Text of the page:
Contents 1 Highest concentration of movie palaces in the world 2 Revitalization by Spanish-language cinema 3 Preservation and renovation efforts 4 Surviving theaters on Broadway 4.1 Other surviving theaters in the vicinity 5 See also 6 References 7 External links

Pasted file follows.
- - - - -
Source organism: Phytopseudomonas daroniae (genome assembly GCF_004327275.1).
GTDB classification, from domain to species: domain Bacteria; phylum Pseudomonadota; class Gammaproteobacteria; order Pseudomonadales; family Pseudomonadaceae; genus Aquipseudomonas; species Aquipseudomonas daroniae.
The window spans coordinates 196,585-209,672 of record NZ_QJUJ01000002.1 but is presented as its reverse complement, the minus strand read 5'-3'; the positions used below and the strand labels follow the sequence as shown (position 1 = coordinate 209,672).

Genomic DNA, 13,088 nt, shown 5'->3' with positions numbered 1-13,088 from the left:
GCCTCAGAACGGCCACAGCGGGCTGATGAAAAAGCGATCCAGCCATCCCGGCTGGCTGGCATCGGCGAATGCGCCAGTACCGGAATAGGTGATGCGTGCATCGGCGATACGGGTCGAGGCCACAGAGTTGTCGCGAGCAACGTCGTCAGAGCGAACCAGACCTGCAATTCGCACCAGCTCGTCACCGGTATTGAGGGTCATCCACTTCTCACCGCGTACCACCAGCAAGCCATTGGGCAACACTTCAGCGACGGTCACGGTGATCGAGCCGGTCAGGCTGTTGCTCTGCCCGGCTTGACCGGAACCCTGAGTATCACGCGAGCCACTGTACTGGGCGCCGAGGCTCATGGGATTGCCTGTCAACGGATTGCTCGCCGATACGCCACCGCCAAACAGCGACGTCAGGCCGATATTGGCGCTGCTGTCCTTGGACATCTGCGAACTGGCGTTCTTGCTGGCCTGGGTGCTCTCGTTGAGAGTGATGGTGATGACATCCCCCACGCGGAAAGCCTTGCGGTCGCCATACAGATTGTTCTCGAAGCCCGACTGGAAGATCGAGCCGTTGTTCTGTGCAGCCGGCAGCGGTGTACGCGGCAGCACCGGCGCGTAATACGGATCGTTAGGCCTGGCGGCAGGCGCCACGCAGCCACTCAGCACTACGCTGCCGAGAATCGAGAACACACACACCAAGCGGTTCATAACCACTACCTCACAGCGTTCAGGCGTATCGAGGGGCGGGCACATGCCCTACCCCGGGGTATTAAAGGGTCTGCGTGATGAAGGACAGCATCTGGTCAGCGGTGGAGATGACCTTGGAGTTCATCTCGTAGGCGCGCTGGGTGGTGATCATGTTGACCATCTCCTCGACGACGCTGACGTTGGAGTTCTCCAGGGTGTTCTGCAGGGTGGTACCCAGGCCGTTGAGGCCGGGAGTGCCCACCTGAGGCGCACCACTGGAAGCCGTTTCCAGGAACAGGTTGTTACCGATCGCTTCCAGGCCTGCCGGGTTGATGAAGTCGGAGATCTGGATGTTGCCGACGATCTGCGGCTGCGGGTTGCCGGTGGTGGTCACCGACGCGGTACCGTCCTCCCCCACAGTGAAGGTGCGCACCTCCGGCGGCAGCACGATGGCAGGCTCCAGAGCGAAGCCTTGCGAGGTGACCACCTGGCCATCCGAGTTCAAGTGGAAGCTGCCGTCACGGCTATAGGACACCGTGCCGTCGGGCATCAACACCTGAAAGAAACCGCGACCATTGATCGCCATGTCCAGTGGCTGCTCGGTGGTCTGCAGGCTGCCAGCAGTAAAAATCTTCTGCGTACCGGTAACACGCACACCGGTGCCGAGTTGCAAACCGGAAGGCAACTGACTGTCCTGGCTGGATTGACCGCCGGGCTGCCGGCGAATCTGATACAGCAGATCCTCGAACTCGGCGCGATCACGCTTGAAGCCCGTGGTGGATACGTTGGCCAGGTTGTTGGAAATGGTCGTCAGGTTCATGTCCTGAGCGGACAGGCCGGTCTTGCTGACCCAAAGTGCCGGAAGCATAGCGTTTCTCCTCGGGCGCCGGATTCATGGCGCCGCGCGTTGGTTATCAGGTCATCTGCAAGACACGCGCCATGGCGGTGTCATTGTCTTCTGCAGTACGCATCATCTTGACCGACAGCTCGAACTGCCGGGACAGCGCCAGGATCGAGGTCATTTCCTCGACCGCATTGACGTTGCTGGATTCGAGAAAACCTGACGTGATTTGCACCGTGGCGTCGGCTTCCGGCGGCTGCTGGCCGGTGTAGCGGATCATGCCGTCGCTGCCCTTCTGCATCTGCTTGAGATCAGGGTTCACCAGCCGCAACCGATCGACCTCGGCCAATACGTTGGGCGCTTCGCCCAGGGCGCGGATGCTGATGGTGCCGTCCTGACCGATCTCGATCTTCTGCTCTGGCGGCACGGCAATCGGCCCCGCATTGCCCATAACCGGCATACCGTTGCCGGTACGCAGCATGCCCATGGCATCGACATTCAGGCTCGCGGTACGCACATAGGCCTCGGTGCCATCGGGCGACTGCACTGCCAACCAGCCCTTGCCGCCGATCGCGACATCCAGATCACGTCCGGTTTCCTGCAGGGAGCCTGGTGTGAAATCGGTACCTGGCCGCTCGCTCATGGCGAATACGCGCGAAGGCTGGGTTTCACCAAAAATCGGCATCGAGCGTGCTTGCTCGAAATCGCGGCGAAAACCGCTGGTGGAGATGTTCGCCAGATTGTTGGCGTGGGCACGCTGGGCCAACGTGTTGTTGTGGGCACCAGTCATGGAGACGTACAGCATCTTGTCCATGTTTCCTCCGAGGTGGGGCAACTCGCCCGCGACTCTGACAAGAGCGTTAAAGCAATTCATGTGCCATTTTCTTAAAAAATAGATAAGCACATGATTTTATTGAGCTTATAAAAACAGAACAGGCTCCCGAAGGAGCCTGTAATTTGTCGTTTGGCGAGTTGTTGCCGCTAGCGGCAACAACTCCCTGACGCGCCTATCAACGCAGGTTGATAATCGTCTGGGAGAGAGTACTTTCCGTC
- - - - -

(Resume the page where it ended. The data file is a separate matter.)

Highest concentration of movie palaces in the world[edit] Stretching for six blocks from Third to Ninth Streets along South Broadway in Downtown Los Angeles, the district includes 12 movie theaters built between 1910 and 1931. By 1931, the district had the highest concentration of cinemas in the world, with seating capacity for more than 15,000 patrons. Broadway was the hub of L.A.'s entertainment scene – a place where "screen goddesses and guys in fedoras rubbed elbows with Army nurses and aircraft pioneers."[3] In 2006, the Los Angeles Times wrote: "There was a time, long ago, when the streets of downtown Los Angeles were awash in neon—thanks to a confluence of movie theaters the world had never seen before. Dozens of theaters screened Hollywood's latest fare, played host to star-studded premieres and were filled nightly with thousands of moviegoers. In those days, before World War II, downtown L.A. was the movie capital of the world."[4] Columnist Jack Smith called it "the only large concentration of vintage movie theaters left in America."[5] Smith recalled growing up a mile from Broadway and spending his Saturdays in the theaters: "I remember walking into those opulent interiors, surrounded by the glory of the Renaissance, or the age of Baroque, and spending two or three hours in the dream world of the movies. When I came out again the sky blazed; the heat bounced off the sidewalk, traffic sounds filled the street, I was back in the hard reality of the Depression.[5] Because Broadway has been used as a filming location for decades, many of these theatre marquees can be seen in classic Hollywood films, including Safety Last! (1923), D.O.A. (1950), The Omega Man (1971), Blade Runner (1982), and The Artist (2011).[6][7]